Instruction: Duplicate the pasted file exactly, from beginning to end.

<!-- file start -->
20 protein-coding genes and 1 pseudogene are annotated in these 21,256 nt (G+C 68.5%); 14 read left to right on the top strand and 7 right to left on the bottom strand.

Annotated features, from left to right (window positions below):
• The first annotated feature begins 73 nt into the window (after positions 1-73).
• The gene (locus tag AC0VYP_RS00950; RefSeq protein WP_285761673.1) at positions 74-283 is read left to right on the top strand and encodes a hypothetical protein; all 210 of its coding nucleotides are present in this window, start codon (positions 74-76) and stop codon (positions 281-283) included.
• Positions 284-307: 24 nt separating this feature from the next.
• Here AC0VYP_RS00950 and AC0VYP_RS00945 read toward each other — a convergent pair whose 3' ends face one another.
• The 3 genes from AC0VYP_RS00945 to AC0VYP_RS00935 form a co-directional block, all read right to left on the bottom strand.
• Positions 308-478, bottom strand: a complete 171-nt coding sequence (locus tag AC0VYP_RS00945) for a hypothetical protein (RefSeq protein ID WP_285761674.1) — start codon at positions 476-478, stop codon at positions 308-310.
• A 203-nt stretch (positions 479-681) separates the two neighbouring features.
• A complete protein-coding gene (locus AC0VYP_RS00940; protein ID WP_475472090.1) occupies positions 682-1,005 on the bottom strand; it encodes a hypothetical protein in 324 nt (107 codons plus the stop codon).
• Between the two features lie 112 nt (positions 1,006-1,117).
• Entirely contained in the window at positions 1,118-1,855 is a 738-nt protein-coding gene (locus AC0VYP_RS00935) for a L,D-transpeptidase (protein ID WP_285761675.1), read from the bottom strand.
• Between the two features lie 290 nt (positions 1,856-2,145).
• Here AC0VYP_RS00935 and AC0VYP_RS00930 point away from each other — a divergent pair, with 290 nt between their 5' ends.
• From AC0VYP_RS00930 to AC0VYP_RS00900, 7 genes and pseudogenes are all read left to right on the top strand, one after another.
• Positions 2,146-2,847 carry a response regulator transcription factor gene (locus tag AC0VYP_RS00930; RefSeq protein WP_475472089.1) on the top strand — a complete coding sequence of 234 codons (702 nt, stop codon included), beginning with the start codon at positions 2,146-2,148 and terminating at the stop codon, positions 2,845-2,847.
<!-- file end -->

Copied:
20 protein-coding genes and 1 pseudogene are annotated in these 21,256 nt (G+C 68.5%); 14 read left to right on the top strand and 7 right to left on the bottom strand.

Annotated features, from left to right (window positions below):
• The first annotated feature begins 73 nt into the window (after positions 1-73).
• The gene (locus tag AC0VYP_RS00950; RefSeq protein WP_285761673.1) at positions 74-283 is read left to right on the top strand and encodes a hypothetical protein; all 210 of its coding nucleotides are present in this window, start codon (positions 74-76) and stop codon (positions 281-283) included.
• Positions 284-307: 24 nt separating this feature from the next.
• Here AC0VYP_RS00950 and AC0VYP_RS00945 read toward each other — a convergent pair whose 3' ends face one another.
• The 3 genes from AC0VYP_RS00945 to AC0VYP_RS00935 form a co-directional block, all read right to left on the bottom strand.
• Positions 308-478, bottom strand: a complete 171-nt coding sequence (locus tag AC0VYP_RS00945) for a hypothetical protein (RefSeq protein ID WP_285761674.1) — start codon at positions 476-478, stop codon at positions 308-310.
• A 203-nt stretch (positions 479-681) separates the two neighbouring features.
• A complete protein-coding gene (locus AC0VYP_RS00940; protein ID WP_475472090.1) occupies positions 682-1,005 on the bottom strand; it encodes a hypothetical protein in 324 nt (107 codons plus the stop codon).
• Between the two features lie 112 nt (positions 1,006-1,117).
• Entirely contained in the window at positions 1,118-1,855 is a 738-nt protein-coding gene (locus AC0VYP_RS00935) for a L,D-transpeptidase (protein ID WP_285761675.1), read from the bottom strand.
• Between the two features lie 290 nt (positions 1,856-2,145).
• Here AC0VYP_RS00935 and AC0VYP_RS00930 point away from each other — a divergent pair, with 290 nt between their 5' ends.
• From AC0VYP_RS00930 to AC0VYP_RS00900, 7 genes and pseudogenes are all read left to right on the top strand, one after another.
• Positions 2,146-2,847 carry a response regulator transcription factor gene (locus tag AC0VYP_RS00930; RefSeq protein WP_475472089.1) on the top strand — a complete coding sequence of 234 codons (702 nt, stop codon included), beginning with the start codon at positions 2,146-2,148 and terminating at the stop codon, positions 2,845-2,847.